Mar 30, Meg rated it it was ok Recommends it for: americans Shelves: non-fiction , politics , colonization-and-globalization The short take: bad organizational structure and writing that is really just mediocre journalistic prose. Although Chandrasekaran begins with a narrative "I," he never really identifies himself, and then launches into details about things like relationships between State department members and Pentagon members back in Washington, making one wonder where the information is coming from. The author hence fails to be convincing in his arguments for the exact reasons and mechanisms by which the U. Sadly, what appears to be his other goal - to provide an engaging story about the war in Iraq and paint a portrait of life inside the Green Zone - only half succeeds for some of the same reasons. There is no clear voice: sometimes you hear directly from the author, but this often slips into third-person narration, sometimes focused on a CPA employee, sometimes on the state of events in Iraq overall, but he never stays long on one given theme.
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Ali Allawi, an Iraqi minister from to , has made a high-profile appeal for a U-turn in US policy and the creation of an international body to supervise American withdrawal. Non-Americans get just an occasional mention, for example the Brits who are envied because they have Ikea furniture rather than plastic stuff from Halliburton. As a journalist with experience in Baghdad and Cairo, Chandrasekaran knows well that the Green Zone is a bubble. His quotation from TE Lawrence is apposite: "Do not try to do too much with your own hands It is their war, and you are to help them, not to win it for them.
Actually, also, under the very odd conditions of Arabia your practical work will not be as good as, perhaps, you think it is. Chandrasekaran knows his stuff, but this is Iraq lite. Important insights such as the loyalty problem - the Americans misunderstood us; we will fight for Iraq; we will not fight for them - are used merely to introduce American stories, such as a thrilling tale about a patrol getting into a firefight.
Portraits of leading American players are full and mainly sympathetic. But he ruthlessly demolishes Americans - he names names and exposes corruption and fraud - whose only qualification was party loyalty. The wretched failure to plan for the after-war period is exposed. Comprehensive State Department plans were binned on instructions from Rumsfeld and Cheney no doubt any contribution from Whitehall went the same way.
There was a cult of ignorance. Being a Democrat in the Green Zone was like "being gay in a small town".
Allawi is an Iraqi Shia, closely related to two major players in the story: he is the cousin of interim PM Ayad Allawi and nephew of sometime Pengagon favourite Ahmad Chalabi.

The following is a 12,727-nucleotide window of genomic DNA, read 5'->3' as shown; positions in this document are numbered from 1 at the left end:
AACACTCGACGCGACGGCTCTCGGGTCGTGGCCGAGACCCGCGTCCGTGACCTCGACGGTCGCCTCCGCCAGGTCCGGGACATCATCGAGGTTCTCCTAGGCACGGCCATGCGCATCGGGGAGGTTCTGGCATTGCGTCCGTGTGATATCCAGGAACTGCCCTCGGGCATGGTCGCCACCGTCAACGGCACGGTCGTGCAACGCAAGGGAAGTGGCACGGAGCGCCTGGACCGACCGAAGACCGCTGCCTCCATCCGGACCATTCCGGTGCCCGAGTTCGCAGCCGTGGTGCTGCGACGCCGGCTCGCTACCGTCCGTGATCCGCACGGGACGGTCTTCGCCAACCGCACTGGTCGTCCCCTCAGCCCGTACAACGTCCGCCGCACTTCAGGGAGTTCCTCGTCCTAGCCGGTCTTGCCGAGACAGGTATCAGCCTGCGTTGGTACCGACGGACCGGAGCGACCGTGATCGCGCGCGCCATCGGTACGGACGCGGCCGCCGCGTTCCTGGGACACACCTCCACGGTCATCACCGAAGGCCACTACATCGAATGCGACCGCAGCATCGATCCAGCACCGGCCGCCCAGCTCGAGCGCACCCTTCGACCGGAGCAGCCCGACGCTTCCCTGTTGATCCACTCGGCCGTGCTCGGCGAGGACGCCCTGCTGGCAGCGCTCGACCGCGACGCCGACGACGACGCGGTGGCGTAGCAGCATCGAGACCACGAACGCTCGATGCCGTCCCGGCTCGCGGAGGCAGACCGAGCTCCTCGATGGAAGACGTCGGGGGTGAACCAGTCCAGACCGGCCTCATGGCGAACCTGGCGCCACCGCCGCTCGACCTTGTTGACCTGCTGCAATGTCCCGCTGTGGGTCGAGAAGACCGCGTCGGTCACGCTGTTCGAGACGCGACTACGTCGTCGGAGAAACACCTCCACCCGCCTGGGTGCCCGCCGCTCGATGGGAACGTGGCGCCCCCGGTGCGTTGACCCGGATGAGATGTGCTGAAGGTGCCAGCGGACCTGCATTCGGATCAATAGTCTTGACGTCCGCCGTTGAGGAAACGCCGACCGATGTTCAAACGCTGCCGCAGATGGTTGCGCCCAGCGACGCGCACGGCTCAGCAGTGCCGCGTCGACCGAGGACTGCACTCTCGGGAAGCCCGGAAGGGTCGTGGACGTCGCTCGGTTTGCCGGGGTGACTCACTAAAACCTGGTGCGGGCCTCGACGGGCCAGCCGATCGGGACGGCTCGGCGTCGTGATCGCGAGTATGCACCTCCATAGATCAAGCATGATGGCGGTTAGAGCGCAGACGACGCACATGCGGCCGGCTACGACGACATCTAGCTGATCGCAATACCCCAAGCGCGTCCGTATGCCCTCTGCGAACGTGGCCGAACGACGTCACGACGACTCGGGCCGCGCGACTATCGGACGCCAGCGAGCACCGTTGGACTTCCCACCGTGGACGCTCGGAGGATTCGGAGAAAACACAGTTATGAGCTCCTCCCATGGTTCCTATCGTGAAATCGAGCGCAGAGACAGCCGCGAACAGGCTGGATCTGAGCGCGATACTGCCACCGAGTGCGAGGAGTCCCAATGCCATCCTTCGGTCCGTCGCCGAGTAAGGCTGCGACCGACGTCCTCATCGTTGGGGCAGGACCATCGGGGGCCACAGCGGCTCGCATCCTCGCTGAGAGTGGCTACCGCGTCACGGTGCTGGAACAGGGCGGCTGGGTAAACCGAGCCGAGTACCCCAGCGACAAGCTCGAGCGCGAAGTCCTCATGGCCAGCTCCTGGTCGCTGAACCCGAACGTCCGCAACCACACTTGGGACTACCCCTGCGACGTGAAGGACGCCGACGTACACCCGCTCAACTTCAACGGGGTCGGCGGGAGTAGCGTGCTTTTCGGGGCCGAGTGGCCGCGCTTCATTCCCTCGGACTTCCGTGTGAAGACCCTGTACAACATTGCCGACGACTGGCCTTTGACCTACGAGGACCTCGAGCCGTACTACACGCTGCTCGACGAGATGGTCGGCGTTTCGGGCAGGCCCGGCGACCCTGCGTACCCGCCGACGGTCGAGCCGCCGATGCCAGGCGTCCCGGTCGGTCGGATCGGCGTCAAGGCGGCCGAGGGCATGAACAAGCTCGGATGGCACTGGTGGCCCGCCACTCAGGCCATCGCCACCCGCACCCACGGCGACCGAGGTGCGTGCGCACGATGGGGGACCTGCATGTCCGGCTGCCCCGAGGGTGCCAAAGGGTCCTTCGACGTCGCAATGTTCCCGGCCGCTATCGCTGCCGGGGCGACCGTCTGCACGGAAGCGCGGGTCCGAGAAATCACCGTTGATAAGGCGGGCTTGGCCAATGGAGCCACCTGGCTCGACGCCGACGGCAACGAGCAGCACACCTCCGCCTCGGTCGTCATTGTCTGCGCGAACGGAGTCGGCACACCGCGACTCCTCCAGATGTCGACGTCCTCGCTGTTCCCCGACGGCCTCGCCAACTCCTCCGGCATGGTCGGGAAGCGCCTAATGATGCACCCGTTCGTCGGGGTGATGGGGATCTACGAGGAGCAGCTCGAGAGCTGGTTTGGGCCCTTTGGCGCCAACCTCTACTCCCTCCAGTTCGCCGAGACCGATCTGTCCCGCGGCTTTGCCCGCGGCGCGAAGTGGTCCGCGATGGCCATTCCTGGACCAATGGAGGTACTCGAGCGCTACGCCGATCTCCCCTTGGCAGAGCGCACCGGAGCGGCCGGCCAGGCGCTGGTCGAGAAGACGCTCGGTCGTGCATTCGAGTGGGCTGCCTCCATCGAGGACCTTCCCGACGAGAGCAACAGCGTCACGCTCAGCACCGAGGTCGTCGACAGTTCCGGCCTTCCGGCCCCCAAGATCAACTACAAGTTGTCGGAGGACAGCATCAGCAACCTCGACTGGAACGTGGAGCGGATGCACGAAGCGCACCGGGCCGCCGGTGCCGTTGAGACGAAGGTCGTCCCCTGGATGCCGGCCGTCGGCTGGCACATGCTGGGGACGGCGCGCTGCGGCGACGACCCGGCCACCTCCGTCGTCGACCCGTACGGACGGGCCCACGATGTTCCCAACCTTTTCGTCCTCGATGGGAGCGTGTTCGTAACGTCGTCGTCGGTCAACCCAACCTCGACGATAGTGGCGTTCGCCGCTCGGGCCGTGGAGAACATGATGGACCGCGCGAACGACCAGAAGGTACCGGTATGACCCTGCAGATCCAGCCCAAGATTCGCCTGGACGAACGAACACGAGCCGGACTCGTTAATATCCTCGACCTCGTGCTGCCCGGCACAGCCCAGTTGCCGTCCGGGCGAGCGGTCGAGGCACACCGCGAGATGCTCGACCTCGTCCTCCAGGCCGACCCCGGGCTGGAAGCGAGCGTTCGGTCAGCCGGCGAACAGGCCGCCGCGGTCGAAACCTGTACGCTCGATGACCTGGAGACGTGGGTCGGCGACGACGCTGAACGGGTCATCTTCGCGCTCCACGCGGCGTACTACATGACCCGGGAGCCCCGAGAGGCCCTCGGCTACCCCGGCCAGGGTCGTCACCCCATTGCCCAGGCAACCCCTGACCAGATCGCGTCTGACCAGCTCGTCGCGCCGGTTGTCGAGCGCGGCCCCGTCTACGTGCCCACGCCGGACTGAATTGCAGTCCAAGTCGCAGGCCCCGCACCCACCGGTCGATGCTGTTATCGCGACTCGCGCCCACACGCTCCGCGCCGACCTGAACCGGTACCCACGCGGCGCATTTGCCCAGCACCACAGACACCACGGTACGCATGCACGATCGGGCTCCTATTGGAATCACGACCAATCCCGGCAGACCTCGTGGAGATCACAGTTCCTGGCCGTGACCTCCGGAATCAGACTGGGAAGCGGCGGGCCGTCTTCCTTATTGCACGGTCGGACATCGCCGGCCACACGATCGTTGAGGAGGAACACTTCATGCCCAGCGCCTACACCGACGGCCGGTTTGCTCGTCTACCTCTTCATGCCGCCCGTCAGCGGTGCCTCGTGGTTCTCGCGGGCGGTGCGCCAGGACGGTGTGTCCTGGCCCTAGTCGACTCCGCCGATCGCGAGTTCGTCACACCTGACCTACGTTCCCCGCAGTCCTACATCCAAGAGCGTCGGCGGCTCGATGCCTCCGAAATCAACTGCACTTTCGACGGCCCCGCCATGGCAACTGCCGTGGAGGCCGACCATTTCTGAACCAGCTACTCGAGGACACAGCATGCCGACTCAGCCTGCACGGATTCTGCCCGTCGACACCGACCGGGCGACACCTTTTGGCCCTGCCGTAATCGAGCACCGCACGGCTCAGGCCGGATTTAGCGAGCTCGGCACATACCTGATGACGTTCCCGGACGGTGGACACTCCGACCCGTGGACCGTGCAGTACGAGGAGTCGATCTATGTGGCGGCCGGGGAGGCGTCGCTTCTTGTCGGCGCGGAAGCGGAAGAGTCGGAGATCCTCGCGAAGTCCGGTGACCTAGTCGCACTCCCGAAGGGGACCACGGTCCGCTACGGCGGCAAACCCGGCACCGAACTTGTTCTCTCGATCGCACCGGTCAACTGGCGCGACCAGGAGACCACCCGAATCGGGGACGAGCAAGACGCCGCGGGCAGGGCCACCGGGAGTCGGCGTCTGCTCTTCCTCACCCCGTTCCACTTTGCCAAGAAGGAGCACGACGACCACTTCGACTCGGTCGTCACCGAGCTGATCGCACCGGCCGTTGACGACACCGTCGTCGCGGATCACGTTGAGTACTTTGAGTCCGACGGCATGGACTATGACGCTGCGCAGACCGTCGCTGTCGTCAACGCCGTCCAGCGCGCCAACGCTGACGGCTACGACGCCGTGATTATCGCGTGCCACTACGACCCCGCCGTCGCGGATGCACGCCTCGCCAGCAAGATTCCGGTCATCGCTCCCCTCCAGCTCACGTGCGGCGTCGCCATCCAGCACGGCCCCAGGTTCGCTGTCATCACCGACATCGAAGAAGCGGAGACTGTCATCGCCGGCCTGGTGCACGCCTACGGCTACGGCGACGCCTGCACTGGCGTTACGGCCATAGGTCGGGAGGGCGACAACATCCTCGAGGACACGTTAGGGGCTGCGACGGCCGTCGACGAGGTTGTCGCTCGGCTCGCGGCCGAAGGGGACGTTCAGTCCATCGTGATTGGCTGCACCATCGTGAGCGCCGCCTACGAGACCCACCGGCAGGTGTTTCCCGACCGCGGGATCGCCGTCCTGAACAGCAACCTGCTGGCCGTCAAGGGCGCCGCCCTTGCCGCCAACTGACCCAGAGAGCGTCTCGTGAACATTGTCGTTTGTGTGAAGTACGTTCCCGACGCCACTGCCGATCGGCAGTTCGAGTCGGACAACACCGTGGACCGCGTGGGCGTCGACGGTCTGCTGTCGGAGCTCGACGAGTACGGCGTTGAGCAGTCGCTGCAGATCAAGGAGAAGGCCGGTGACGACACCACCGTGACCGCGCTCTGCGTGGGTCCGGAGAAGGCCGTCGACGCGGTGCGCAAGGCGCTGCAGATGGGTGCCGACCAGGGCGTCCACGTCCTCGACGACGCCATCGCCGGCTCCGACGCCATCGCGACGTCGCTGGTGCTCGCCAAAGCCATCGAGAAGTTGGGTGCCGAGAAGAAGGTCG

For more than half his life he has been an exile. He arrived in Iraq six months after the invasion in , and takes the story almost to the end of Allawi blames the Wahhabis for inflaming relations between the two showing, perhaps, some rare personal bias.
Individuals such as Chalabi and institutions such as the Sciri political party are briefly but fairly introduced, and there are useful lists of the main players, with a glossary of Arabic terms. There is a fascinating analysis of the enigmatic Ayatollah Sistani, whose views were crudely transposed by the Americans into inappropriate language about "separation of mosque and state".
The Foreign Office saw through the rosy prognoses about Iraq after Saddam, but it was a long time before they felt able to challenge US thinking. A possible example, not previously claimed to my knowledge, is that Blair was urging Bush in early April to abort the offensive in Fallujah. I should declare my interest as one of the 52 retired ambassadors who wrote to Blair later that month pressing him to exert his influence in Washington as a loyal ally and not to support policies that were doomed to failure.
He did not reply to our letter. The narrative brings to life the dramatic events that followed the invasion. The brief period under Jay Garner is dismissed by the senior British official in Baghdad as "an unbelievable mess". He comments tartly that Bremer, not in the first division of American career diplomats, seems to have been chosen precisely because of his lack of prior involvement in Iraq.
Allawi has a gift for quotation. We are dealing with a country that can really finance its own reconstruction and relatively soon". The equipment the army got included year-old helicopters that would scarcely fly, bullet-proof vests that fell apart and toy-store-quality helmets.
The Occupation of Iraq is a personal testimony. His book is not without blemishes, but it should be read by everyone who wants to understand this sad affair.
By Michael Goldfarb Dec. This is true not just militarily and politically but also in the reporting about the two conflicts. For many journalists who covered Vietnam and subsequently wrote books about the war, the experience could be understood only as a hallucinogenic nightmare, and they described it in gonzo prose to match. The reality of Iraq is much more frightening than a bad acid trip, but the writing about this continuing fiasco has been cleareyed and sober, and all the more powerful for it.
Imperial Life in the Emerald City